Here's what the Collective does:
- answers people's questions with care and consideration
- keeps track of who is doing what, and how far through things people are
- deals with problems and follow the discussions at the national level
- provides email updates to let people know what's going on
- points out where and when help is needed
- acts as a contact point for general enquiries (email and mobile phone)
- maintains contact information (and keeps it secure)
Additional responsibilities for the coordinator or one of the Collective members:
- arranges meetings, compile agendas, provide minutes
- ensures that the Collective remains non-hierarchical but organised
- moderates an email list for York ride planning
Most recent articles first
- The Press (York),22 Jun 2013: "Cyclists bare all for York's world naked bike ride" - Positive report on the ride with selected pictures.
- Yorkmix 20 Jun 2013: "The York Naked Bike Ride is all about freedom"- Article from another organiser about his motivations for doing the ride.
- The Press (York),19 Jun 2013: "Keep 'em on please" - More exciting debate following a letter from a dissenting cyclist.
- The Press (York),13 Jun 2013: "Cyclists who feel exposed"- Typical response from a local prude plus comments.
- The Press (York),10 Jun 2013: "Naked Message" - Letter to the Press from one of of the organisers.
- The Immortal Life, 15 May 2013: Stop Humanity's "Indecent Exposure" to cars - Interview with the one of the ride organisers.
- The Press (York), 6 Jun 2012: "Cyclists bare all for World Naked Bike Ride"
- BBC York & North Yorkshire, 2 Jun 2012: "Naked cyclists take to York streets"
- The Press (York) letters, 31 May 2012: "Naked date looms"
- The Press (York), 26 May 2012: "Newly wed couple to join naked cycling event"
- The Guardian The Northerner blog, 25 May 2012: "York's naked bike ride pedals into its seventh year"
- The Press (York), 21 June 2010: "Cyclists take part in the York Naked Bike Ride"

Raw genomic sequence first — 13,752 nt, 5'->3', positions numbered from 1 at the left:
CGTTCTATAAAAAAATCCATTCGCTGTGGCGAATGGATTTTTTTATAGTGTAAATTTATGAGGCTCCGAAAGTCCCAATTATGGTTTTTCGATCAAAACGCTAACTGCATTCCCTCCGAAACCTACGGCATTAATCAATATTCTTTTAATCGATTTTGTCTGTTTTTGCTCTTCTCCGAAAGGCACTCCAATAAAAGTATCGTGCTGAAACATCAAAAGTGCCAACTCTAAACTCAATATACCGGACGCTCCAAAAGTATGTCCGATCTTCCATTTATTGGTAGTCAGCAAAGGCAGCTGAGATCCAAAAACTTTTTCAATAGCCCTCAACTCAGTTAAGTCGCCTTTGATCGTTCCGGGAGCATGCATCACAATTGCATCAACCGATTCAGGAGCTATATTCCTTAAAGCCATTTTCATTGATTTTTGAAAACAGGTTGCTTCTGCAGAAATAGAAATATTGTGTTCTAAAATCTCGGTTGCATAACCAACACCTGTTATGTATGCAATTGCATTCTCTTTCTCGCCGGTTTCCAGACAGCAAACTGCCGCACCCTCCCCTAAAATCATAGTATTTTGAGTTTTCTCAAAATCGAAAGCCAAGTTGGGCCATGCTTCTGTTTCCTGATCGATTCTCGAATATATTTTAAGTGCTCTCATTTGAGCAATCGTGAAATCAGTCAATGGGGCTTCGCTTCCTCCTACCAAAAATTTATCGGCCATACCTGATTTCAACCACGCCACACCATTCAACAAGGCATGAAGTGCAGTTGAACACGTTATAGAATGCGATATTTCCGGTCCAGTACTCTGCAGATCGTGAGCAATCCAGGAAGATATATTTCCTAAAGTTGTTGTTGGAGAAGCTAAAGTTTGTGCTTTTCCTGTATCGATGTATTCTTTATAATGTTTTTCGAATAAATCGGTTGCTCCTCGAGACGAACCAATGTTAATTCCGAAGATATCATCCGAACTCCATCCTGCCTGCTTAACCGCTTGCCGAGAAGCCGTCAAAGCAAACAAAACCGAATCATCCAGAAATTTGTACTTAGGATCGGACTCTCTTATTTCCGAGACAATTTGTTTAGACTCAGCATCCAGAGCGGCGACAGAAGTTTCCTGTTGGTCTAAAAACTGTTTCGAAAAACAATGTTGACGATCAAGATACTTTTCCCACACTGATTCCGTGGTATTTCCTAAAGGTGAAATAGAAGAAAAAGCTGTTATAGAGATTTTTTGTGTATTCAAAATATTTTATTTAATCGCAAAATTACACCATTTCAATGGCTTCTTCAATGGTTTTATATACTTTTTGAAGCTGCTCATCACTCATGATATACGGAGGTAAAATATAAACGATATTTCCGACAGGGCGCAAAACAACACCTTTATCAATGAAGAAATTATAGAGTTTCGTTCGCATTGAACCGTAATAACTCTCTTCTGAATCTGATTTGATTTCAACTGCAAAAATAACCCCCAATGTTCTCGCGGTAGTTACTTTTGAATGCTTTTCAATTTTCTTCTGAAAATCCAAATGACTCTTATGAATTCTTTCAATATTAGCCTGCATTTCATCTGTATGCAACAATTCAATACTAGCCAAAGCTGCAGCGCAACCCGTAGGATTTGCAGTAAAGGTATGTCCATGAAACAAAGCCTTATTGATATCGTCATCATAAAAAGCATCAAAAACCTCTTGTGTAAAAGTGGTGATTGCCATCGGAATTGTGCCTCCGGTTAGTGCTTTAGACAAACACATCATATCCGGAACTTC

- The Press (York), 9 June 2010: "York Naked Bike Ride returns for a fifth year"
- The Press (York), 8 Jun 2008: "Naked Ambition of Green Cyclists" ride report.
- The Press (York), 6 Jun 2008: "Naked truth about responsible riding".
- The Press (York), 4 Jun 2008: "No place for naked cyclist here" letter from enraged local Councillor.
- The Press (York), 28 May 2008: "York gears up for naked cycle ride"
- Nouse (York), 20 Jun 2007: In the Buff: Bareback Riders by Sam Noble
- Indymedia (York), 9 Jun 2007: World Naked Bike Ride - York
- The Press (York), 9 Jun 2007: Naked cyclists in cheeky protest
- The Press (York), 6 Jun 2007: "York Prepares for Invasion of the Naturists."
- The Yorkshire Post, 30 May 2006: "Cyclists planning new twist on riding bareback" By Julie Hemmings
- The Press (Yorkshire), 29 May 2006: "On Yer Bike...and get your kit off!"
- Flickr search: "York world naked bike ride" ranked by most recent
It's recommended that you tag photos you upload with york, world naked bike ride and WNBR, plus the year (eg: 2014)
INDIVIDUAL SETS BY YEAR
- An Extraordinary photo near York Minster at York's first WNBR (2006) by Wikipedia member Matt Crypto
- Flickr photos by Nic Thornhill
- Flickr photos by 'toniminou'
- YouTube: 'Report on the 2012 ride' - interviewer with the organiser, positive reactions from members of the public and brief chats with some of the riders.
- YouTube: 'OMG!' - two members of the public watch the ride go by near the Racecourse.
- Vimeo: 'York World Naked Bike Ride 2012 - The Start' - Footage of the ride setting off.
- YouTube: 'Reactions from the public in Museum Gardens' - plus interviews with riders, including a very distinguished lady.
- YouTube: 'Interview with a naked rider' You may need to sign in for this one.
- YouTube: 'Interview with a City Councillor and two naked riders' A previously critical local councillor came down to see what the ride was all about and was impressed by our aims.
- Souvenir DVD: 24-minute DVD of the 2008 York ride. Please write to york [at] worldnakedbikeride [dot] org for further details. The DVD costs £10 (includes postage and packing), payable by cash or cheque. Virtually all participants are included in the DVD. Video is a souvenir or memento for participants, their families and friends. It is only offered for sale on this site.
- YouTube: 'York naked bike ride 2007' by Barry – the return leg of the ride over Millennium Bridge and along Terry Avenue
The York Ride broadly follows the spirit of the London Photography and Filming Policy. For exact details of the York policy please email york [at] worldnakedbikeride [dot] org.
- WNBR UK – official site for UK rides
- Sheffield - where rides have been held in previous rides and may happen again.
Join the WNBR UK list if you plan to ride and want to receive important updates or share in general UK ride planning.
- WNBR UK – Yahoo! discussion group for all UK rides
- WNBR YORK – Yahoo! discussion group for planning the York ride.
- Bike Week - The York ride is a registered event in this annual 'celebration of cycling'!